tandfonline.com har udgivet en rapport under søgningen “Teacher Education Mathematics”:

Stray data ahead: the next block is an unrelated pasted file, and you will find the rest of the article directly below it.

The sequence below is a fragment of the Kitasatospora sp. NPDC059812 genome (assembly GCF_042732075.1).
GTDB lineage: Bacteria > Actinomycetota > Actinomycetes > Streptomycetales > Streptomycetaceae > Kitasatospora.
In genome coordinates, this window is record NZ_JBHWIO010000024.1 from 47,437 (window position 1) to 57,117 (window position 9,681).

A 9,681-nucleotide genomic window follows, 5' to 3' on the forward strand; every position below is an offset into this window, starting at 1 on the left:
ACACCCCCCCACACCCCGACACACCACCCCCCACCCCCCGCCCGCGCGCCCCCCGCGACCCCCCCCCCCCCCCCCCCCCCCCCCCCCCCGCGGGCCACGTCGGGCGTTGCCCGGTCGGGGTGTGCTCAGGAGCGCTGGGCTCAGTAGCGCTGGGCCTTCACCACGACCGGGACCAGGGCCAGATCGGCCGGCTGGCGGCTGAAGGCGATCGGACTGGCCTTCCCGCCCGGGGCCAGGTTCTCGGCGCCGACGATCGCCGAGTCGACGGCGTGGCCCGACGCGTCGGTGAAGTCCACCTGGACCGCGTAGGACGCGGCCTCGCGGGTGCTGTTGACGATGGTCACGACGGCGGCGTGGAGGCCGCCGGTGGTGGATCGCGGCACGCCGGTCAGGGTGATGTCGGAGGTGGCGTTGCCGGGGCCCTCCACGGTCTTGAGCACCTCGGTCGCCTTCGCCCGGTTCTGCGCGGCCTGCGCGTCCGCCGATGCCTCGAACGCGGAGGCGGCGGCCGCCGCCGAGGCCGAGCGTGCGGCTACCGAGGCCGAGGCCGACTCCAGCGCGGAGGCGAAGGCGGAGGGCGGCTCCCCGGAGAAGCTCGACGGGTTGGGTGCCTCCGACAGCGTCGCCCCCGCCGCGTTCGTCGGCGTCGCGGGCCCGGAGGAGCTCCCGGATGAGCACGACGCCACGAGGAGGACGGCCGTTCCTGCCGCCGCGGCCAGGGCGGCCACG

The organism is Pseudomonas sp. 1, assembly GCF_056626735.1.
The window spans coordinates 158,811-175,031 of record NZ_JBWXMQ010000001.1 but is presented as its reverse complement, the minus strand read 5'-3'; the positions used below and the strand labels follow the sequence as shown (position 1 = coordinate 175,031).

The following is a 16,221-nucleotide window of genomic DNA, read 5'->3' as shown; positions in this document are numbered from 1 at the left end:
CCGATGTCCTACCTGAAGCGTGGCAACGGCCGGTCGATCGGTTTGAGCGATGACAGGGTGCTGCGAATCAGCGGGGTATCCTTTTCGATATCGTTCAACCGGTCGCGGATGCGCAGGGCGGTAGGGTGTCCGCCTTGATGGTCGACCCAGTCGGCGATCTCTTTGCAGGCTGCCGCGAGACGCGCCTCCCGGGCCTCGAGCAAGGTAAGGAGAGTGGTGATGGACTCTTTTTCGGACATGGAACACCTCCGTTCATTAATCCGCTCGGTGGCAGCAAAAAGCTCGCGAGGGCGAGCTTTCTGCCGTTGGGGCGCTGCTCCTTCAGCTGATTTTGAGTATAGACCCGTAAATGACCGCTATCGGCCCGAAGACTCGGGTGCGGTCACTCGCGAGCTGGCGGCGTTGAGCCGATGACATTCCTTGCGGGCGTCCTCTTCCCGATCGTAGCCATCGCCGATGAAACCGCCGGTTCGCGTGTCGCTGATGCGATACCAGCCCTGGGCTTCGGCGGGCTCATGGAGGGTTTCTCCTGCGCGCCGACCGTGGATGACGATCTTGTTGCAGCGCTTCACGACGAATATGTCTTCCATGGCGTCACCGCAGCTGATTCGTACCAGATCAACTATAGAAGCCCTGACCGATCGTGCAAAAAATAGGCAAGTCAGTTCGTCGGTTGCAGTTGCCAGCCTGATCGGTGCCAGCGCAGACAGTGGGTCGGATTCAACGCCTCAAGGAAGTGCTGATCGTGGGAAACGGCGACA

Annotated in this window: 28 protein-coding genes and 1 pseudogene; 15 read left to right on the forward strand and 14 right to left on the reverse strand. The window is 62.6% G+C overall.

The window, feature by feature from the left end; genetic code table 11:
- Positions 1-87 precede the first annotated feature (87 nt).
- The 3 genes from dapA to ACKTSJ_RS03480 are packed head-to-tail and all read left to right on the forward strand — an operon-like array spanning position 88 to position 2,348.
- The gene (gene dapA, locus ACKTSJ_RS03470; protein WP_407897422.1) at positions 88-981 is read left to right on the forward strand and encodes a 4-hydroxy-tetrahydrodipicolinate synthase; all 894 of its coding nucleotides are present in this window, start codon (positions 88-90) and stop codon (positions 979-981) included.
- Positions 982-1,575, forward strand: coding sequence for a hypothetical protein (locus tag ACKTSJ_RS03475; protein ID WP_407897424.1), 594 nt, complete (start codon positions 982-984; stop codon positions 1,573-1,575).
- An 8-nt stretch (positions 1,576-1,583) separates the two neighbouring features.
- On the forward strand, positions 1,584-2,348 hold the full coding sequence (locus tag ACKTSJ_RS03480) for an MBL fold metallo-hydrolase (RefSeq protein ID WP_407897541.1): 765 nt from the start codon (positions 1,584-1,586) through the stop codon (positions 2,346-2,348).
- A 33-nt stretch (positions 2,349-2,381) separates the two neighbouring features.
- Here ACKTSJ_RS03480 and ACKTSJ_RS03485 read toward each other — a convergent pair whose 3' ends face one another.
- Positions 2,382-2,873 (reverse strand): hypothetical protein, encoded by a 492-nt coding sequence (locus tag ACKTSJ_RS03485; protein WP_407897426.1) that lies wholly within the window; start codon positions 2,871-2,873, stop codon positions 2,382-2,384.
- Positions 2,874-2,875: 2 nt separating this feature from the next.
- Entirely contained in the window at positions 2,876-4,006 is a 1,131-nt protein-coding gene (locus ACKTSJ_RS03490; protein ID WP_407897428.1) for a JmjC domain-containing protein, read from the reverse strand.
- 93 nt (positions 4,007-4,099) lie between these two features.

The curriculum is often the target of reform and governments use a range of accountability measures to ensure compliance. This paper examines the decisions schools in England make regarding history provision, in a period of curriculum change, and the potential consequences of these decisions. Drawing on a large, longitudinal data set, of primary and secondary material, the study examines the relationship between the number of students entered for public examination in history in England and a range of situated and material factors. The data suggest that particular measures of accountability are effective in shaping school decision-making, but the type of school, socio-economic nature of the school intake, and students’ prior attainment are also important factors in understanding the decisions made. This does result in an inequitable access to history education; this inequity exists between different types of schools and socio-economic areas, and is also evident within schools where students with low prior attainment are less likely to be allowed to study history.